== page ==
12 December 2014
We revealed how engineers overcame an unexpected challenge in their drive to make high-speed fibre broadband available to 20,000 homes and businesses by Christmas.
A landslide near the village of Eyam meant the planned route to bring fibre broadband into the village was no longer an option.
Engineers from Openreach, BT's local network division, quickly developed an alternative solution, involving 600 metres of extra cable.
The village is one of the latest communities to benefit from the Digital Derbyshire broadband partnership between us and BT, along with Duffield, Grindleford, Overseal and Repton.
The next stages of the project will see work taking place in Clay Cross and Horsley.
Tony Tracey, one of the local engineers from Openreach who's been working on the project, explained:
"Most of our work takes place without any problems, but when you are running fibre cables over extremely long distances then it's almost inevitable that the unexpected will sometimes occur. When it does, we pull together to find a solution and once a job is complete it's very satisfying to know that local people are benefiting from our hard work."
Since April, we installed 75 new fibre broadband cabinets, and expects to increase that number to 100 by Christmas, and has laid more than 250,000 metres of underground cables throughout the county − enough to travel from Derby to York and back again.
Digital Derbyshire is a £27.67m project led by us in partnership with the UK Government and BT to extend access to fibre broadband to more than 95 percent of Derbyshire's businesses and residents by the end of 2016.
It aims to build on the private sector's roll-out of fibre broadband on a phase by phase basis. BT's commercial roll-out in Derbyshire has already made high-speed fibre broadband available to more than 365,000 homes and businesses.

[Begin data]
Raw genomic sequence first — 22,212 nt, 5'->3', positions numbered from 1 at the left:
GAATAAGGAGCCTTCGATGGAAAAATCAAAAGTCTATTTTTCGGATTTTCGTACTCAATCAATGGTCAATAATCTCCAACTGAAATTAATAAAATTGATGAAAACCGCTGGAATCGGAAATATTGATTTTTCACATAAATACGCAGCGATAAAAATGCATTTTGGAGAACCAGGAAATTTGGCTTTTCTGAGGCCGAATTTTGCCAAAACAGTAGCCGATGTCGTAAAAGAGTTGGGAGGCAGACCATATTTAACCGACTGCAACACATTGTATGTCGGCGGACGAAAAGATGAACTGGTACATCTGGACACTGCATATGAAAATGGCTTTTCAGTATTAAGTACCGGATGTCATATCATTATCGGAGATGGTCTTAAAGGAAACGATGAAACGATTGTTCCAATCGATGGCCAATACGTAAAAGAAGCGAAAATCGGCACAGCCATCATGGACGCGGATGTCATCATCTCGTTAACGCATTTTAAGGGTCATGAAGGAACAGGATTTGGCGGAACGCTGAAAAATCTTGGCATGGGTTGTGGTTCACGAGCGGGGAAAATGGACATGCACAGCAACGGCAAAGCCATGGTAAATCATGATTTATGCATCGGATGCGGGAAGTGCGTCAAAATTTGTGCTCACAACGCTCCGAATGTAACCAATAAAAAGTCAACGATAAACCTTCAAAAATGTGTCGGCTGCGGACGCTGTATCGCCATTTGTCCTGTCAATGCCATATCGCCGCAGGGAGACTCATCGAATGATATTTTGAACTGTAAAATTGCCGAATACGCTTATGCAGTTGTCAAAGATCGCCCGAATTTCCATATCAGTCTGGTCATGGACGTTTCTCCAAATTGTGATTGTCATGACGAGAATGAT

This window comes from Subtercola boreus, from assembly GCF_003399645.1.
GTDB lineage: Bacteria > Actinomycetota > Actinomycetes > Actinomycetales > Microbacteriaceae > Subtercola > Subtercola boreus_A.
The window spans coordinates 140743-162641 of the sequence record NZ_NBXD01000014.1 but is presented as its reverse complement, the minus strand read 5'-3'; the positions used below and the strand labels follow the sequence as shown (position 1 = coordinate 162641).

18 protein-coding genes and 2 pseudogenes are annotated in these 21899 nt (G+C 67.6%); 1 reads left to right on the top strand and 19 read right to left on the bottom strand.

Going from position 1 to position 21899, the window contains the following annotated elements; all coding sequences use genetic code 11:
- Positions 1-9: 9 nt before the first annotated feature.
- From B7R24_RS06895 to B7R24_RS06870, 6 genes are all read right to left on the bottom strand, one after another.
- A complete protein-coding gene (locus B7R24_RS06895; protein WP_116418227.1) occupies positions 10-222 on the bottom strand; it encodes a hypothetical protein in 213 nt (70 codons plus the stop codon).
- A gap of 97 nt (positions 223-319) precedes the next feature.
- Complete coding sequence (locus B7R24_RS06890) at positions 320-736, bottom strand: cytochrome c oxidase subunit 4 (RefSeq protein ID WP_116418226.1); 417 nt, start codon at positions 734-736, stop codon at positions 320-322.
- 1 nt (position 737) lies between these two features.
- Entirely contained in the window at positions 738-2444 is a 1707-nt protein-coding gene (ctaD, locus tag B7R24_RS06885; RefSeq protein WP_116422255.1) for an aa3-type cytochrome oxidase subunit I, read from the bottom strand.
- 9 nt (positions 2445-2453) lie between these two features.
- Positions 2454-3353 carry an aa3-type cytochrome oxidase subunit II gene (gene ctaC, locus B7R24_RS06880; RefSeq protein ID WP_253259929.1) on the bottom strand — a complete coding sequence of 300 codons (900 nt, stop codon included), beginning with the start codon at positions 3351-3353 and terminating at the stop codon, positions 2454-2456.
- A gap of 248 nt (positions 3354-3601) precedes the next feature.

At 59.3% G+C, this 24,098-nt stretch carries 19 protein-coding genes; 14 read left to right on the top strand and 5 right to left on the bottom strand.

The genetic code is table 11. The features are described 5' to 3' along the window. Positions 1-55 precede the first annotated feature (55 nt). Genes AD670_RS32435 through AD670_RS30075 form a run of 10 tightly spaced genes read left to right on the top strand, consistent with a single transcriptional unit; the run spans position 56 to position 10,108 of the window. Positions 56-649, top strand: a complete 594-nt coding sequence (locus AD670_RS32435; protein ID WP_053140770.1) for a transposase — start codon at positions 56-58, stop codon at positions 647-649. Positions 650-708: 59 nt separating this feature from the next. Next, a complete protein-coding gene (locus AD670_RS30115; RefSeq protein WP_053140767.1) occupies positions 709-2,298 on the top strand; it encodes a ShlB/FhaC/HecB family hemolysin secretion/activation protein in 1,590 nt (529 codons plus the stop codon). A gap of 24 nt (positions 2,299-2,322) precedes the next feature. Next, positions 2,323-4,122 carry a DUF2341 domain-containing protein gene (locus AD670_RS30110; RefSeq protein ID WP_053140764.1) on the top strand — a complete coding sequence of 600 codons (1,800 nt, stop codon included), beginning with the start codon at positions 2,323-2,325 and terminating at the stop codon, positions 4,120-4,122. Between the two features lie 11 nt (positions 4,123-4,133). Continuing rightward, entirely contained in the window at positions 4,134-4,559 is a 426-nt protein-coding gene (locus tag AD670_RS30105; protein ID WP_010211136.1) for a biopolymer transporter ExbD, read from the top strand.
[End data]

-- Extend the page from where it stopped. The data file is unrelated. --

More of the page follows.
Councillor Dean Collins, our Cabinet Member for Highways, Transport and Infrastructure, said:
"Our plan to bring high-speed fibre broadband to 88,000 homes and businesses in Derbyshire by the end of 2016 is well underway. Challenges presented by the county's diverse landscape mean many areas have been left behind when commercial operators have rolled out broadband services.
"But the Digital Derbyshire project is continuing at a pace − and on schedule − with a committed team working hard to overcome these challenges and close the digital divide to benefit local businesses, boost the economy and improve the internet access we all rely on as part of our everyday lives."
The new network being delivered by Openreach is available on an equal, wholesale basis to all broadband service providers, thereby ensuring competitive pricing and products for local households and businesses.
BT is contributing £12.87m to the project while we are contributing £4.9m. A further £7.4m is coming from the Government's Broadband Delivery UK fund, as well as £2.5m from the European Regional Development Fund.
The following cabinets have recently been fibre enabled:
Hulland Ward 8